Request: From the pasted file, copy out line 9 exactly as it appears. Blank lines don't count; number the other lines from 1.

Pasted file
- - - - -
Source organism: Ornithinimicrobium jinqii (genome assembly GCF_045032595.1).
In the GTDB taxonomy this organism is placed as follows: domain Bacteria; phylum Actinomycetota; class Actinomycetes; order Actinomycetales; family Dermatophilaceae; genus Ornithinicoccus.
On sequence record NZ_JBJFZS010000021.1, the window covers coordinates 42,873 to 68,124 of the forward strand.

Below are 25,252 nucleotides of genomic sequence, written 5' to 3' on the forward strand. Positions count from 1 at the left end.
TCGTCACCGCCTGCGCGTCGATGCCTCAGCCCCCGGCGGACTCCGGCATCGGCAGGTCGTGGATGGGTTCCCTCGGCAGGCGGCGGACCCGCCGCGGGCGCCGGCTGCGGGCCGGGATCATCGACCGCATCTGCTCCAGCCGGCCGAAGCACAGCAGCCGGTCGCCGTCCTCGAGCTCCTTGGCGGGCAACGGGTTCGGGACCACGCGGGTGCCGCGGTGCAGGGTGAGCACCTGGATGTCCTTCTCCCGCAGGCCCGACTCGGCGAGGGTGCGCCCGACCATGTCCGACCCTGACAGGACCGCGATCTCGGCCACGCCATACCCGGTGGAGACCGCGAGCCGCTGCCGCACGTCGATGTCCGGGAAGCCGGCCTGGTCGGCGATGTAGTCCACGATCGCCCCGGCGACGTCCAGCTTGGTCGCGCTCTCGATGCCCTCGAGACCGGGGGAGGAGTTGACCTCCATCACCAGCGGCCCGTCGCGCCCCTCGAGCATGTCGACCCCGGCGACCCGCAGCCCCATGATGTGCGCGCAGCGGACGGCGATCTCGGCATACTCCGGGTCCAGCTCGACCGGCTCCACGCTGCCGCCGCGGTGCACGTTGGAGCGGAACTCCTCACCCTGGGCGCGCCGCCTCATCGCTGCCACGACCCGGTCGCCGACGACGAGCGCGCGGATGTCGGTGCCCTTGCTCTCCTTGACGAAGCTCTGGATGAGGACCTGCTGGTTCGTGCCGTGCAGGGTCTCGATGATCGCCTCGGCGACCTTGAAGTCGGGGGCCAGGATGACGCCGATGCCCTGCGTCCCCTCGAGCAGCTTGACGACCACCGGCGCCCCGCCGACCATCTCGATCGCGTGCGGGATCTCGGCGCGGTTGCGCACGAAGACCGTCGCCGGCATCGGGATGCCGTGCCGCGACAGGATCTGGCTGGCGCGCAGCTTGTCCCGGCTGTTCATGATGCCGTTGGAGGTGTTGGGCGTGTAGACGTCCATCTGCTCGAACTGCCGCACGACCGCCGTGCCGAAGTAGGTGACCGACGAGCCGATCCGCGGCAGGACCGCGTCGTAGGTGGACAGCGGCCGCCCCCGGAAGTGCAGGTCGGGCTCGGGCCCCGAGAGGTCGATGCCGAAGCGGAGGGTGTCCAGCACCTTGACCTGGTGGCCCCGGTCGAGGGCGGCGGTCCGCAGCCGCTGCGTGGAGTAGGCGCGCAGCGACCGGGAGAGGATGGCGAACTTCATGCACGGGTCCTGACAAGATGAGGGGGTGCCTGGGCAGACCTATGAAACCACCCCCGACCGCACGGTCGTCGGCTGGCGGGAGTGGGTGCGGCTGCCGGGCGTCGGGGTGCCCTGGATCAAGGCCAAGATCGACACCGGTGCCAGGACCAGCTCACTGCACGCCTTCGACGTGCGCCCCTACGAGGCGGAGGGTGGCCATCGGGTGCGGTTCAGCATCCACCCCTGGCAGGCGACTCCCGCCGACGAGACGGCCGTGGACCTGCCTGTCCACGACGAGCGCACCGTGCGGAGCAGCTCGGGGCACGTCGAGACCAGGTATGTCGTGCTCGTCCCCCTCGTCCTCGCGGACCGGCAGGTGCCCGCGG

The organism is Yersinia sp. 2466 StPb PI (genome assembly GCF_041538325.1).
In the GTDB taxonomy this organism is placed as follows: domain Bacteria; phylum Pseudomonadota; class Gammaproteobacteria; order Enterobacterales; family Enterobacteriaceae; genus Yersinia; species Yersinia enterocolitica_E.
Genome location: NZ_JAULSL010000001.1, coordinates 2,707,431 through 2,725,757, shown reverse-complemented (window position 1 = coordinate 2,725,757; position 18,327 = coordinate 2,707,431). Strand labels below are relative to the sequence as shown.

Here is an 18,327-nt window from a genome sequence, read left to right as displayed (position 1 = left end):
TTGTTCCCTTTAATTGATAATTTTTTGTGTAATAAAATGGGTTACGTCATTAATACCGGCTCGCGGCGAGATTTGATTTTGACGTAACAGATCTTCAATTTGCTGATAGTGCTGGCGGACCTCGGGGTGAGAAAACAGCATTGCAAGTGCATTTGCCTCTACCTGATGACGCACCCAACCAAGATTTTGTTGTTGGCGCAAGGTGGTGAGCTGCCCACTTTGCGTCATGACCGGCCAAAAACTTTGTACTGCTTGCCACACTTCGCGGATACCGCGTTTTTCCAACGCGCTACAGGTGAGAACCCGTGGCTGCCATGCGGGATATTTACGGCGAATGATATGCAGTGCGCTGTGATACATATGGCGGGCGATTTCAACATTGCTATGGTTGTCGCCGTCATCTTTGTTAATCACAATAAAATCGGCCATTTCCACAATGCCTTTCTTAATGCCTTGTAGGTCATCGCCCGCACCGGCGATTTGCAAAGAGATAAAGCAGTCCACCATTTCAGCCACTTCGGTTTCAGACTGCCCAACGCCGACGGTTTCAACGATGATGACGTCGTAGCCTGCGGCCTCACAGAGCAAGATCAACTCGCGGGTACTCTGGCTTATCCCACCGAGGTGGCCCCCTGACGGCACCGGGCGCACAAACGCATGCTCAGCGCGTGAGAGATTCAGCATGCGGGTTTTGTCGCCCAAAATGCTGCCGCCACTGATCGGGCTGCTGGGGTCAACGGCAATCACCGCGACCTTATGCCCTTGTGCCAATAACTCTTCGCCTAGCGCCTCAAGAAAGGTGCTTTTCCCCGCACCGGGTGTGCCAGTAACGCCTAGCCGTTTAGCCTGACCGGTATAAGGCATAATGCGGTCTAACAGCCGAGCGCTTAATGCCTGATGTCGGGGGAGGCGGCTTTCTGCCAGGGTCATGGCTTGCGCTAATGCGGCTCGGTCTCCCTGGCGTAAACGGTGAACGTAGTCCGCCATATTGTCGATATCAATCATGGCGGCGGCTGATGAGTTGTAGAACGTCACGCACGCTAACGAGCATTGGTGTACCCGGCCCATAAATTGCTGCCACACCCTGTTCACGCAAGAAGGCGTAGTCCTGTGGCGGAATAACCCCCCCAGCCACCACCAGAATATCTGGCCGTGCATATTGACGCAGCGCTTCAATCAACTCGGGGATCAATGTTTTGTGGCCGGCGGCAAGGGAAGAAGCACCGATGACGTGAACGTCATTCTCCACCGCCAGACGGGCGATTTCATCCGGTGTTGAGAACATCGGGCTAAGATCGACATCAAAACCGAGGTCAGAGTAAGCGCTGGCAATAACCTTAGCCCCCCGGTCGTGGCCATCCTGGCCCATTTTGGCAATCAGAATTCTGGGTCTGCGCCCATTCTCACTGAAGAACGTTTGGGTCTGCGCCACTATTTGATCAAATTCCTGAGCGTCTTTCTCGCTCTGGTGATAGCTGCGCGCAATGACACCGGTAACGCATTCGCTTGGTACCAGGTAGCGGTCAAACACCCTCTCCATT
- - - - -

Here is an 18,327-nt window from a genome sequence, read left to right as displayed (position 1 = left end):